- Helpful Steps Before, During, and After A Crisis:
- Before - Have a preliminary framework for your response in place beforehand. If the unexpected event has been on your radar screen, for example a natural disaster, you can be anticipatory. Even if the crisis is unexpected and not framed, there are still lots of tools you can utilize such as communication, and key leaders.
- During - Ensure that all of the risks, not just crisis are being managed. The structure keeps everyone focused, but doesn’t take up all the bandwidth because of the crisis itself. ERM framework can help you stay on track.
- After - Learn from the crisis itself to make the program stronger in the future. Ask questions: Why didn’t you anticipate this? Did your risk control framework hold up? Are you thinking big enough when you think about risk? Now you can build a stronger ERM program going forward.
- What companies and board should consider when making decisions and facing a unique challenge.
- Be Nimble - What guiding principles do you bring to the table?
- Roles & Responsibilities Clearly Defined - For the board itself, as well as between the board and management. Management will likely lead day-by-day, but may also have an additional role, whether it be a special committee or communicating with stakeholders. Whatever roles and responsibilities are assigned, they must be extremely clear.
- Communication Plan- The key to the success of a response plan, is a communication plan which should already be on the shelf. Identify the broad strokes of how you communicate to all stakeholders: employees, community, partners, suppliers, the board and committee together, etc.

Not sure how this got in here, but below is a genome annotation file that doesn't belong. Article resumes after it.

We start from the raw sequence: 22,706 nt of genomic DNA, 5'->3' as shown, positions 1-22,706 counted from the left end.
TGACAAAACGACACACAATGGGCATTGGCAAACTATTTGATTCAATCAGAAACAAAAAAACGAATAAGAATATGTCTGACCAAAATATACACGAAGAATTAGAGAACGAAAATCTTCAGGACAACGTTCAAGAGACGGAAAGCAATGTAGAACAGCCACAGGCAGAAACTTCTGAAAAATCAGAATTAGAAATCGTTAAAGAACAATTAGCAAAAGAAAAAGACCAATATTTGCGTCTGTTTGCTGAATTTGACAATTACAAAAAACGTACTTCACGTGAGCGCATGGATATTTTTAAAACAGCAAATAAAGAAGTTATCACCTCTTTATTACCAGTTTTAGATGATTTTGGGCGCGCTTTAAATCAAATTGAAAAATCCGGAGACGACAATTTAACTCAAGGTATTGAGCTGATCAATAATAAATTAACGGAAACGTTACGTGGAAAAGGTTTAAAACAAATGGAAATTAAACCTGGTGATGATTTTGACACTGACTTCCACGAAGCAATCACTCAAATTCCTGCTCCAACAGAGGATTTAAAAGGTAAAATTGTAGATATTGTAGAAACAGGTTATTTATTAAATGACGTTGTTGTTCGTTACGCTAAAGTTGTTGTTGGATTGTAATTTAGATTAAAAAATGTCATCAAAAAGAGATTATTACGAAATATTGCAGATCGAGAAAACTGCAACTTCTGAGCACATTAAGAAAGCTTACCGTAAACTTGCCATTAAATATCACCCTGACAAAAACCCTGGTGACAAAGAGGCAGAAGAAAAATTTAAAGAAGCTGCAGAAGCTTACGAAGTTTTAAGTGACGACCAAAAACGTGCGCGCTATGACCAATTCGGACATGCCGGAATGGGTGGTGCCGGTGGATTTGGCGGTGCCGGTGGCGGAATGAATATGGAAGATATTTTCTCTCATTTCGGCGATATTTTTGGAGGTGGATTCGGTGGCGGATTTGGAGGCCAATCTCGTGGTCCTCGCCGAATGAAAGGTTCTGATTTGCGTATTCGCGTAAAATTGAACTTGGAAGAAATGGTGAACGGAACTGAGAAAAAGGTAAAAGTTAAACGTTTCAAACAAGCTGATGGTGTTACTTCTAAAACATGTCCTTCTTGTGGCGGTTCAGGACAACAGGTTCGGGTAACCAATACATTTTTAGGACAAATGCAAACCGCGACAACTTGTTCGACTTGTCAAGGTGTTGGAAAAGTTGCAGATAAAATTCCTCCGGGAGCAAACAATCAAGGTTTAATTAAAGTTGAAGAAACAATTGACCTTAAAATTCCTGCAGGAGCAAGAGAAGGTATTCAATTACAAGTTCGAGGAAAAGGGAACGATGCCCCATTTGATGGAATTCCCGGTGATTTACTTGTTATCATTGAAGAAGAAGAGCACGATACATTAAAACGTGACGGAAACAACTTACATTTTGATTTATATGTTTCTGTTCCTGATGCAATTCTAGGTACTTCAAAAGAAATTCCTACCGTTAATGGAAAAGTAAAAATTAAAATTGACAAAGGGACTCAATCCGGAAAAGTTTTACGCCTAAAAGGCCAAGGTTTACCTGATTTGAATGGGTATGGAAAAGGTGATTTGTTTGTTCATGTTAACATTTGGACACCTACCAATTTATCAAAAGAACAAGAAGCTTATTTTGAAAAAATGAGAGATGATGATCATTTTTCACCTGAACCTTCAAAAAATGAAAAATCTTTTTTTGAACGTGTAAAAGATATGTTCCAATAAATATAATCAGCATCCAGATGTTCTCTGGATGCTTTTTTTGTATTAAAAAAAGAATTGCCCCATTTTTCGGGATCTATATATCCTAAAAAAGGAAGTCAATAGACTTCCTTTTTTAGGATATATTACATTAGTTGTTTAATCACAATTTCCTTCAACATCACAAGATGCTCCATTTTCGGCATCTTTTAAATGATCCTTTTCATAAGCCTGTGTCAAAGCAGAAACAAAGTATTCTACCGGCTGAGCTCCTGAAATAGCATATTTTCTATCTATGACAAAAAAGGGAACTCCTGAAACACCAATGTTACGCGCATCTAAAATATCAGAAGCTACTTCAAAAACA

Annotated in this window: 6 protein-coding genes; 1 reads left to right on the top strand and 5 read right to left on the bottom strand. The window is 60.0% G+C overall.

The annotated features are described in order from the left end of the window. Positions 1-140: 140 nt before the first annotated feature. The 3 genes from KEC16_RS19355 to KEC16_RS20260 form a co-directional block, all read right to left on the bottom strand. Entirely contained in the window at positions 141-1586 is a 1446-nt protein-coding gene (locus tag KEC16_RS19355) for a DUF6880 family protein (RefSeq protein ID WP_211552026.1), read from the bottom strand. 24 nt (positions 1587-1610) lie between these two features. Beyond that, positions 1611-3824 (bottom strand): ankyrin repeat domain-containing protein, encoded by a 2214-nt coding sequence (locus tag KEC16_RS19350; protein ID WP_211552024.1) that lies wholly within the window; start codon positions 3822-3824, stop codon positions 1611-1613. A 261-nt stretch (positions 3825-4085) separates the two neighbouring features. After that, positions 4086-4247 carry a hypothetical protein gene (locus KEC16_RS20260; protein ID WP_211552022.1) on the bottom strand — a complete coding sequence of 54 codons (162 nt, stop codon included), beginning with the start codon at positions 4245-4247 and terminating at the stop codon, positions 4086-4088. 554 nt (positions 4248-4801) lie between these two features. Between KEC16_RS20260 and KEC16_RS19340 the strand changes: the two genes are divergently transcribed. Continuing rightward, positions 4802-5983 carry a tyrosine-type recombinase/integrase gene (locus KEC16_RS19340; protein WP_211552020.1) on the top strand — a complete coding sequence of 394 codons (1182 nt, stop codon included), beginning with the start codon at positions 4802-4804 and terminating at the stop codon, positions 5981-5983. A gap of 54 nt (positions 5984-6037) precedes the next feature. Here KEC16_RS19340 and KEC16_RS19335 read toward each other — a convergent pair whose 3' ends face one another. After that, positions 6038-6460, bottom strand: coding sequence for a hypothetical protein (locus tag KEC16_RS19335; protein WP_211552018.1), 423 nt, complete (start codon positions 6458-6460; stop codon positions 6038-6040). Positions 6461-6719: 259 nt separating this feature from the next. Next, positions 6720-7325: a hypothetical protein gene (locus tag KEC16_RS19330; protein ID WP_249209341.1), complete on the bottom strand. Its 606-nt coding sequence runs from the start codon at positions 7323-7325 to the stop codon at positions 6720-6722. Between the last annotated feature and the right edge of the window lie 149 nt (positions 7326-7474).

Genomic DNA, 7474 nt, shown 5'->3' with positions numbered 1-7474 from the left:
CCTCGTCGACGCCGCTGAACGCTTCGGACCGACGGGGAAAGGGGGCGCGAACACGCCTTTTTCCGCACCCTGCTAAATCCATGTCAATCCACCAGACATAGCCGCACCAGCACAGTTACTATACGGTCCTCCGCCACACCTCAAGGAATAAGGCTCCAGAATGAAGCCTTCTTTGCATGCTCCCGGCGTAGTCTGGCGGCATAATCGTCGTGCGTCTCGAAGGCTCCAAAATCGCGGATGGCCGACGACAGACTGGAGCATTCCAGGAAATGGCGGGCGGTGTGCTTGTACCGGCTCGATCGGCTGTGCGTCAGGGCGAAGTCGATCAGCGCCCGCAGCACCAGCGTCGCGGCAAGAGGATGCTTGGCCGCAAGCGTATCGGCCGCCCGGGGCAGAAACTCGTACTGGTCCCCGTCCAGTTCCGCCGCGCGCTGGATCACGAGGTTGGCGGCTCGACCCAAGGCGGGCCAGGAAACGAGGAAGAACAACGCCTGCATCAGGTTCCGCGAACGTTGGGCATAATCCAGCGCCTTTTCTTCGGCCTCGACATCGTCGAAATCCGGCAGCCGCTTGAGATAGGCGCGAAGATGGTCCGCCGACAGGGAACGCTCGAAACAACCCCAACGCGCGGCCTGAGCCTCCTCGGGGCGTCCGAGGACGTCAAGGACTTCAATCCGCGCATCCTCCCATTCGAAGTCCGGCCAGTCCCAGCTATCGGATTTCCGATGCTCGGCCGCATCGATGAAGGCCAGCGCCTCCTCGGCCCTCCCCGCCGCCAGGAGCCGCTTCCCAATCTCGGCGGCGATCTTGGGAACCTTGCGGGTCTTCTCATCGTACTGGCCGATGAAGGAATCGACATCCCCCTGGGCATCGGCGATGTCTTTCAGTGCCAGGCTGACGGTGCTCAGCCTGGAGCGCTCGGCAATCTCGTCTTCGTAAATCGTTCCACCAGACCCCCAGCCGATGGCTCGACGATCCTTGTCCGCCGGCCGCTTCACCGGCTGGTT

- External Resources - Do you have all the expertise you need internally? If you need outside expertise such as PR or attorneys, make sure to have them on hand!
- Beyond Tactical - Avoid distraction in the moment and keep the big picture in focus. Management may be focusing on a crisis but still remember the big picture, to avoid creating an issue. This can create a competitive advantage if done right. Shareholder value is paramount! For example financial companies had great opportunities to acquire others, which was beneficial for shareholder value. Avoid accidentally creating a long term problem down the road or other risks when trying to solve a short term problem.
Need help with your ERM program? We invite you to learn more by emailing us at Info@avivaspectrum.com.
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Prior to joining the board at Broadway Financial Corp., Erin Selleck served as Senior Executive Vice President, Treasurer, and Executive Committee member at MUFG Union Bank, a top-25 U. S. bank and a key subsidiary of Japan’s Mitsubishi UFJ Financial Group (MUFG), one of the world’s largest financial organizations. Her many accomplishments at Union Bank include successfully guiding the bank through the most significant financial crisis of the modern era, presiding over meaningful growth in the bank’s balance sheet, and expertly navigating an increasingly challenging economic and regulatory environment in the banking industry. She is the recipient of a number of professional honors, including being named a “Woman to Watch” by American Banker Magazine in 2012.